A local expert has raised concerns about a newly built concrete island next to Tower Hill, saying the design was "dangerous".
Neil Allen, who has worked in local government all his life, said the new island at the intersection of Tower Hill Road and Lake View Road was "second-rate design and a waste of ratepayers' money".
The island was installed as part of a major resurfacing project on Lake View Road, and was intended to slow vehicles down and prevent them from cutting the corner.
Council have defended the design, saying it complied with engineering guidelines.
"This particular intersection is appropriately designed and meets the standards," Moyne Shire director of infrastructure and environment Edith Farrell said.
"The island has been placed correctly as per the design standards and it is not envisaged that there will be any issue with the vehicle movement."
Mr Allen said the design might technically be compliant, but it was "at the extreme end of compliance".
"That is fine if you're just repairing what's there, but if you're going to rebuild the intersection there's no excuse for building something that's not right," he said.
Mr Allen has worked in local government for 36 years, including as director of infrastructure at Colac-Otway and Warrnambool City Councils.
"I've designed lots of intersections over the years working for metro and regional councils, running a team of engineers."
IN OTHER NEWS
He said the crucial flaw in the design was the fact the island wasn't lined up at 90 degrees to Lake View Road.
"An island should end at the intersecting road at 90 degrees. If it doesn't, that means you have to turn your head more than 90 degrees, turning your head backwards, to see what's coming from the right," he said.
"In my experience that's poor design and it has the potential to cause accidents."
Mr Allen originally took his concerns to council, but said when they arranged to meet with him at the intersection the concrete for the island had already been poured.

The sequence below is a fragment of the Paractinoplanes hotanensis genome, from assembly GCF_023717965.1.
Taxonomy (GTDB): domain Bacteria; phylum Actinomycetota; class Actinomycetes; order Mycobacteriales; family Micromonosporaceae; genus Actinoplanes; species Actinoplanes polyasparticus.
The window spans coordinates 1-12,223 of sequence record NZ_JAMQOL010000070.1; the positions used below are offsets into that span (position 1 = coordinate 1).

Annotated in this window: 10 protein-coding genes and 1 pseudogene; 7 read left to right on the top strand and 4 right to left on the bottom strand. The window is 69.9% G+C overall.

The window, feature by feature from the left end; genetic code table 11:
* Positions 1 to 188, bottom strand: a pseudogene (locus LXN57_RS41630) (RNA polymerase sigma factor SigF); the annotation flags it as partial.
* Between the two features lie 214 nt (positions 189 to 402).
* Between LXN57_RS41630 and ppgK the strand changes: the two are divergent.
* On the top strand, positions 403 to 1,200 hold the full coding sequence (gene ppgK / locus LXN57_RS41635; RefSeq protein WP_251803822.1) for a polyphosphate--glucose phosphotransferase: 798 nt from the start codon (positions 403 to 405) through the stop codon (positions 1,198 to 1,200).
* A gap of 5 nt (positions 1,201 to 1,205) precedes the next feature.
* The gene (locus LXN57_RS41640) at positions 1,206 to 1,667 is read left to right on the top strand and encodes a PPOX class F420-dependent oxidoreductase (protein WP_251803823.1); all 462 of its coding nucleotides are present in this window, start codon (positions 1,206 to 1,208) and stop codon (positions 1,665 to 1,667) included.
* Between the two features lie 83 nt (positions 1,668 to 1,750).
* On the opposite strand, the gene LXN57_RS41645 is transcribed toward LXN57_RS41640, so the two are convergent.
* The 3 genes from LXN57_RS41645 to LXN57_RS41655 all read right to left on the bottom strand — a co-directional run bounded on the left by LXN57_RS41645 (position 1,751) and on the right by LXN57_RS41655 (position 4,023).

"They were clearly not interested in listening to me, it was just lip service," he said.
Ms Farrell said council's engineering team had responded to "community concerns" by remeasuring the distance between the island and the side of the road.
"The narrowest part is 4.2 metres from the edge of the island to the edge of the kerb. This is considered wide enough for heavy vehicles and meets the standard of four metre wide lane width for intersections," she said.
Mr Allen said that put the intersection at the "absolute limit" for a heavy vehicle making a turn. He said it would have been simple to realign the intersection by acquiring a sliver of land beside the road so trucks could still make the turn.
"A tiny bit more cost and some sound engineering would get a much better result," he said. "If any of my staff had brought that design to me I would've sent them back to the drawing board."
Our journalists work hard to provide local, up-to-date news to the community. This is how you can access our trusted content:
Now just one tap with our new app: Digital subscribers now have the convenience of faster news, right at your fingertips with The Standard:
Have you signed up to The Standard's daily newsletter and breaking news emails? You can register below and make sure you are up to date with everything that's happening in the south-west.
Sign up for our newsletter to stay up to date.